BEIJING, Aug 19 (Reuters) - U.S. Vice President Joe Biden,
in China on a five-day charm mission, has worked hard with his
hosts to inject a little amity into the sometimes fractious
relationship, pulling punches but not his punch lines.
On Thursday, China's vice president and likely
leader-in-waiting, Xi Jinping, met Biden at the Great Hall of
"Good to see you again," Xi said. "I know you are very busy
with national affairs at home."
"You ARE national affairs," Biden told his counterpart from
the United States' largest creditor.
After on a stroll up the red carpet, Biden found a familiar
face during introductions to the Chinese delegation.
"Remember what I told you last time: if I had hair like
yours I'd be president," the 68-year-old VP with a well-groomed
but receding silver hairline said.
Pleasantries out of the way, Xi and Biden got down to real
issues -- shoring up prospects for Sino-American relations and
offering a dose of optimism about the U.S. economy.
Then it was time for lunch. But Biden was chicken when it
came to having guts.
Eating at a tiny Beijing restaurant renowned for its fried
liver and pig intestines, the vice president balked: "Noodles or
That meal for five, which included the new U.S. ambassador
to China Gary Locke and Biden's granddaughter, cost about 79
yuan ($12), and seemed to have struck the right chord with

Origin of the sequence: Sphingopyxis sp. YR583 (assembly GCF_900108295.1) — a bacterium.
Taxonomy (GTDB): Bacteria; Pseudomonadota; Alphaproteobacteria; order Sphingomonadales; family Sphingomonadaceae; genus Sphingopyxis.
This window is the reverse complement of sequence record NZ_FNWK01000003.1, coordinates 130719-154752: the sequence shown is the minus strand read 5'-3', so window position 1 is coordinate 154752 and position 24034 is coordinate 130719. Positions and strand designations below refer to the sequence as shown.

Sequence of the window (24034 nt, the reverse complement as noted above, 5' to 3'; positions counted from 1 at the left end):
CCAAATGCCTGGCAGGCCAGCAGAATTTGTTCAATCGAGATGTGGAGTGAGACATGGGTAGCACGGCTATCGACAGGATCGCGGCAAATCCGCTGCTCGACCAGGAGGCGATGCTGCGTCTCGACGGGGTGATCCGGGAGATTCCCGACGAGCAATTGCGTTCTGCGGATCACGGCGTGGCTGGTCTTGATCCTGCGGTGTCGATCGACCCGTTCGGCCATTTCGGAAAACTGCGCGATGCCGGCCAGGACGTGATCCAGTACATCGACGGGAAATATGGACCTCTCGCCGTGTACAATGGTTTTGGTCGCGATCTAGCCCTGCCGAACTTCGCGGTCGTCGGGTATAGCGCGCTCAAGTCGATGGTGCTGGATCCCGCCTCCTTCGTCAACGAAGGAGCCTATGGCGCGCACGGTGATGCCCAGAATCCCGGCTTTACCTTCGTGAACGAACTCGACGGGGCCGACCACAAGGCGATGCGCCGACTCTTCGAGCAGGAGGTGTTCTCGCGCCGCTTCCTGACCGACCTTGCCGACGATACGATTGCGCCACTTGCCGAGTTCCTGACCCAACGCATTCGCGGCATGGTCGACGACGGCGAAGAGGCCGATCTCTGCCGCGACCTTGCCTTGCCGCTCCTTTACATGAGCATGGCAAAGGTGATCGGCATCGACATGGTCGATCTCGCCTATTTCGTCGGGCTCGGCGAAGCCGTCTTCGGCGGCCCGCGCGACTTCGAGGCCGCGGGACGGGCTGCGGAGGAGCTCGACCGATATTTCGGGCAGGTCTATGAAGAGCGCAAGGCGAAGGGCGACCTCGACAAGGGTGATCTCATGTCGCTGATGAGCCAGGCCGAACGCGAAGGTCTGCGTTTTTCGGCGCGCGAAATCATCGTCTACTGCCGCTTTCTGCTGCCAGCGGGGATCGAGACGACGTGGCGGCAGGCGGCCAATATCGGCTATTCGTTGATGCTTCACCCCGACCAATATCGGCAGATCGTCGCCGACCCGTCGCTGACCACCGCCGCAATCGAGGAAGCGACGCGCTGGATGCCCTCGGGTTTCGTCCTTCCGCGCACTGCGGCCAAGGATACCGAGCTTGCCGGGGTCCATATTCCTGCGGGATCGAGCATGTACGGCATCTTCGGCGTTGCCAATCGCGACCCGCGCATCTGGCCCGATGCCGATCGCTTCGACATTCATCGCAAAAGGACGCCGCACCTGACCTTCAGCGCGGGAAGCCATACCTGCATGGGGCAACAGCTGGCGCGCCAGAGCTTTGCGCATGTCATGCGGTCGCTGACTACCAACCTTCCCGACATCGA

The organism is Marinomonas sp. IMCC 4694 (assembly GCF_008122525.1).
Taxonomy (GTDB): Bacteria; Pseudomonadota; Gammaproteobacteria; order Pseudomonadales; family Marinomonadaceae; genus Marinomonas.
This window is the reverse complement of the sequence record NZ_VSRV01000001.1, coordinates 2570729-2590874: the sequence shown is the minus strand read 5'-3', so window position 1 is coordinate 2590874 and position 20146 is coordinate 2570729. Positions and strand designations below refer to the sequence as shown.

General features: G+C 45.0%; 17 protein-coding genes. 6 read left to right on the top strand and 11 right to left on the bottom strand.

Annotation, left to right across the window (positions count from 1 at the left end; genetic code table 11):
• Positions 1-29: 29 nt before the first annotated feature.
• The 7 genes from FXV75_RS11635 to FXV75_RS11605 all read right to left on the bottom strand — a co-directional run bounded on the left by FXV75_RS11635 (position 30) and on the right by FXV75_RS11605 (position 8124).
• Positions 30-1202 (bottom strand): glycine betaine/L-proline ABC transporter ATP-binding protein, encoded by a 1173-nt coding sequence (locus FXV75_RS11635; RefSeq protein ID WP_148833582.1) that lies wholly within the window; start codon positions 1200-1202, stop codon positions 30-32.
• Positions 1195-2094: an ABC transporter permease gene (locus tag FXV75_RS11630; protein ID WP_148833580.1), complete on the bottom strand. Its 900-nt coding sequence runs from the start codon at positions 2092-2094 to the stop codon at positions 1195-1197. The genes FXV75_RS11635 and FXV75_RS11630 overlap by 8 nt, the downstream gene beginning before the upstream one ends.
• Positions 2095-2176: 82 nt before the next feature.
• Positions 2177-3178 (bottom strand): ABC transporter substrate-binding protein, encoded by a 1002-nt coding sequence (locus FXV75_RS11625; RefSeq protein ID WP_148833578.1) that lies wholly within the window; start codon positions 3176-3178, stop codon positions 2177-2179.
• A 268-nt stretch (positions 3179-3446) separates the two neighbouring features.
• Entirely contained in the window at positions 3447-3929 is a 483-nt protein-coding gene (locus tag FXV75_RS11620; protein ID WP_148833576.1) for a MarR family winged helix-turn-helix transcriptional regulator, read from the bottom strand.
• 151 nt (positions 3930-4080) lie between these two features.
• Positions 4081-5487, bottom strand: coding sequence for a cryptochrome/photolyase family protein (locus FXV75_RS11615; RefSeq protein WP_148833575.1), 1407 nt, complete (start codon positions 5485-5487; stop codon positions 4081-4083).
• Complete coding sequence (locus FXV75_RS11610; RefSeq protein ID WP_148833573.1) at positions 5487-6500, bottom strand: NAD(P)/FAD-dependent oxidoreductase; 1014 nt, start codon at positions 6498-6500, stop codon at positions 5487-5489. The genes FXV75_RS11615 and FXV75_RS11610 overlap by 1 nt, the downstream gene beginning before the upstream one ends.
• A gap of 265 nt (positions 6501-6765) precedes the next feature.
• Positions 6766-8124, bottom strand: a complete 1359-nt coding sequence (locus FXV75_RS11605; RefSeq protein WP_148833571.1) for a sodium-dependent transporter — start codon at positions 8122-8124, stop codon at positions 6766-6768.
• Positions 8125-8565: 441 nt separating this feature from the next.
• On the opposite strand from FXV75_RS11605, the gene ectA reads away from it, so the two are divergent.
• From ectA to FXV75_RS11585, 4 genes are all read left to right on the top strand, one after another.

By noon the next day tens of thousands had weighed in on the
lunch, many admiring the careful choreography to show how wisely
Americans spend their money. Lend away, China.
After a good meal, it was back to business at the Great
Hall, where he met with the Chairman of China's National
People's Congress, Wu Bangguo.
Biden apologised to members of the Chinese delegation who
had to listen to him speak "again and again and again."
He did not, however, apologise to the media.
Wu reminisced about the two leaders' last meeting in D.C.
"I remember I said to you back then that your office was
exquisite, but not very big," Wu said.
"Very diplomatic," Biden quipped.
More diplomatic, anyway, than the Georgetown Hoyas and
China's Bayi Military Rockets basketball teams, who ended a
"friendly" match that night across town, not with Biden-esque
jokes off the cuff, but with fisticuffs.
Best to leave the diplomacy to the professionals, who know
the value of a little self-deprecating office humour.
"I used to have an important job when I was chairman of the
Foreign Relations Committee," Biden told Wu. "I had a big
office, large staff. Then I became vice president."
Members of the press pool speculated that joke, at least,
may have been lost in translation.
(Reporting by Michael Martina, editing Miral Fahmy)
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